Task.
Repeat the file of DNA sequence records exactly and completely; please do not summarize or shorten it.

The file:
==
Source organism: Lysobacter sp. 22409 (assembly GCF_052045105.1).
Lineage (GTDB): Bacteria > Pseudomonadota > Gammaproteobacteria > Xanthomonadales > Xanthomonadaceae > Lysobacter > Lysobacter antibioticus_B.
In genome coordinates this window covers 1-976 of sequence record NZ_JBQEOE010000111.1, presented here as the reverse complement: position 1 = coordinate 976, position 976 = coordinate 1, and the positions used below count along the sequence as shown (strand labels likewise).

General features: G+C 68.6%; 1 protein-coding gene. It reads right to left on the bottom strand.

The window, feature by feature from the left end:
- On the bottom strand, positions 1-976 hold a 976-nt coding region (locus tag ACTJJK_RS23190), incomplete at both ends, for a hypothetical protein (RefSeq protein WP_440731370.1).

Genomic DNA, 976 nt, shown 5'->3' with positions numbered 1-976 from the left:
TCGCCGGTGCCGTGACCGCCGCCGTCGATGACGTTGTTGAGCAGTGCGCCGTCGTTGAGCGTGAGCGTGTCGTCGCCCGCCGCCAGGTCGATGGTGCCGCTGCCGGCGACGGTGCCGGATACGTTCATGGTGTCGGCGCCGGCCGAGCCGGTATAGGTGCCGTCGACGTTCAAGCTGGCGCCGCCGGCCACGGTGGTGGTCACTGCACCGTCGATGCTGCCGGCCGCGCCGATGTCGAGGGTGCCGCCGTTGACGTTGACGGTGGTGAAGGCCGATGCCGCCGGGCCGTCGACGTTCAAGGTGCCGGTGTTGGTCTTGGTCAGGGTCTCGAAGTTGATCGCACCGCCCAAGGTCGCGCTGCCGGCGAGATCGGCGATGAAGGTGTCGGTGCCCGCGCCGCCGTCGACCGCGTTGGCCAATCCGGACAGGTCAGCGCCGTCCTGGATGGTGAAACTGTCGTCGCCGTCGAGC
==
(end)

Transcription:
Source organism: Lysobacter sp. 22409 (assembly GCF_052045105.1).
Lineage (GTDB): Bacteria > Pseudomonadota > Gammaproteobacteria > Xanthomonadales > Xanthomonadaceae > Lysobacter > Lysobacter antibioticus_B.
In genome coordinates this window covers 1-976 of sequence record NZ_JBQEOE010000111.1, presented here as the reverse complement: position 1 = coordinate 976, position 976 = coordinate 1, and the positions used below count along the sequence as shown (strand labels likewise).

General features: G+C 68.6%; 1 protein-coding gene. It reads right to left on the bottom strand.

The window, feature by feature from the left end:
- On the bottom strand, positions 1-976 hold a 976-nt coding region (locus tag ACTJJK_RS23190), incomplete at both ends, for a hypothetical protein (RefSeq protein WP_440731370.1).

Genomic DNA, 976 nt, shown 5'->3' with positions numbered 1-976 from the left:
TCGCCGGTGCCGTGACCGCCGCCGTCGATGACGTTGTTGAGCAGTGCGCCGTCGTTGAGCGTGAGCGTGTCGTCGCCCGCCGCCAGGTCGATGGTGCCGCTGCCGGCGACGGTGCCGGATACGTTCATGGTGTCGGCGCCGGCCGAGCCGGTATAGGTGCCGTCGACGTTCAAGCTGGCGCCGCCGGCCACGGTGGTGGTCACTGCACCGTCGATGCTGCCGGCCGCGCCGATGTCGAGGGTGCCGCCGTTGACGTTGACGGTGGTGAAGGCCGATGCCGCCGGGCCGTCGACGTTCAAGGTGCCGGTGTTGGTCTTGGTCAGGGTCTCGAAGTTGATCGCACCGCCCAAGGTCGCGCTGCCGGCGAGATCGGCGATGAAGGTGTCGGTGCCCGCGCCGCCGTCGACCGCGTTGGCCAATCCGGACAGGTCAGCGCCGTCCTGGATGGTGAAACTGTCGTCGCCGTCGAGC